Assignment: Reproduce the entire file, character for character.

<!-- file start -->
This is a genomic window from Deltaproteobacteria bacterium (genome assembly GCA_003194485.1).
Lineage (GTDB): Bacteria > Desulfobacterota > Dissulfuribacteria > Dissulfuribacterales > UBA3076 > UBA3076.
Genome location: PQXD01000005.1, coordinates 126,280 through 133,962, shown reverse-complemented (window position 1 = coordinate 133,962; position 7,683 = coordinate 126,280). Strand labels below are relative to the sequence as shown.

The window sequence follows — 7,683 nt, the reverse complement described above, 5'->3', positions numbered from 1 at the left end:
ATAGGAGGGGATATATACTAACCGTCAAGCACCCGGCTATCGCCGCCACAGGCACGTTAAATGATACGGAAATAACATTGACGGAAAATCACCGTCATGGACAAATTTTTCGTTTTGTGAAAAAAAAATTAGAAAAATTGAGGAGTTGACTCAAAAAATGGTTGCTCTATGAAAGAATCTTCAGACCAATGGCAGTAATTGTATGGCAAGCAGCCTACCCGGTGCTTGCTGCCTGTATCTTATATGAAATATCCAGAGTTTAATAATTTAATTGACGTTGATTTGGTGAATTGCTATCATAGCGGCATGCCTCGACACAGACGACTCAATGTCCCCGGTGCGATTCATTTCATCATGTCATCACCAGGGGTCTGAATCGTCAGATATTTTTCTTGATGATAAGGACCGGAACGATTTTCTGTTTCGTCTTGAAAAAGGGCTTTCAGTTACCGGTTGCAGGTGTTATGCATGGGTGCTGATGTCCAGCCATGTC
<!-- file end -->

This is a genomic window from Deltaproteobacteria bacterium (genome assembly GCA_003194485.1).
Lineage (GTDB): Bacteria > Desulfobacterota > Dissulfuribacteria > Dissulfuribacterales > UBA3076 > UBA3076.
Genome location: PQXD01000005.1, coordinates 126,280 through 133,962, shown reverse-complemented (window position 1 = coordinate 133,962; position 7,683 = coordinate 126,280). Strand labels below are relative to the sequence as shown.

The window sequence follows — 7,683 nt, the reverse complement described above, 5'->3', positions numbered from 1 at the left end:
ATAGGAGGGGATATATACTAACCGTCAAGCACCCGGCTATCGCCGCCACAGGCACGTTAAATGATACGGAAATAACATTGACGGAAAATCACCGTCATGGACAAATTTTTCGTTTTGTGAAAAAAAAATTAGAAAAATTGAGGAGTTGACTCAAAAAATGGTTGCTCTATGAAAGAATCTTCAGACCAATGGCAGTAATTGTATGGCAAGCAGCCTACCCGGTGCTTGCTGCCTGTATCTTATATGAAATATCCAGAGTTTAATAATTTAATTGACGTTGATTTGGTGAATTGCTATCATAGCGGCATGCCTCGACACAGACGACTCAATGTCCCCGGTGCGATTCATTTCATCATGTCATCACCAGGGGTCTGAATCGTCAGATATTTTTCTTGATGATAAGGACCGGAACGATTTTCTGTTTCGTCTTGAAAAAGGGCTTTCAGTTACCGGTTGCAGGTGTTATGCATGGGTGCTGATGTCCAGCCATGTC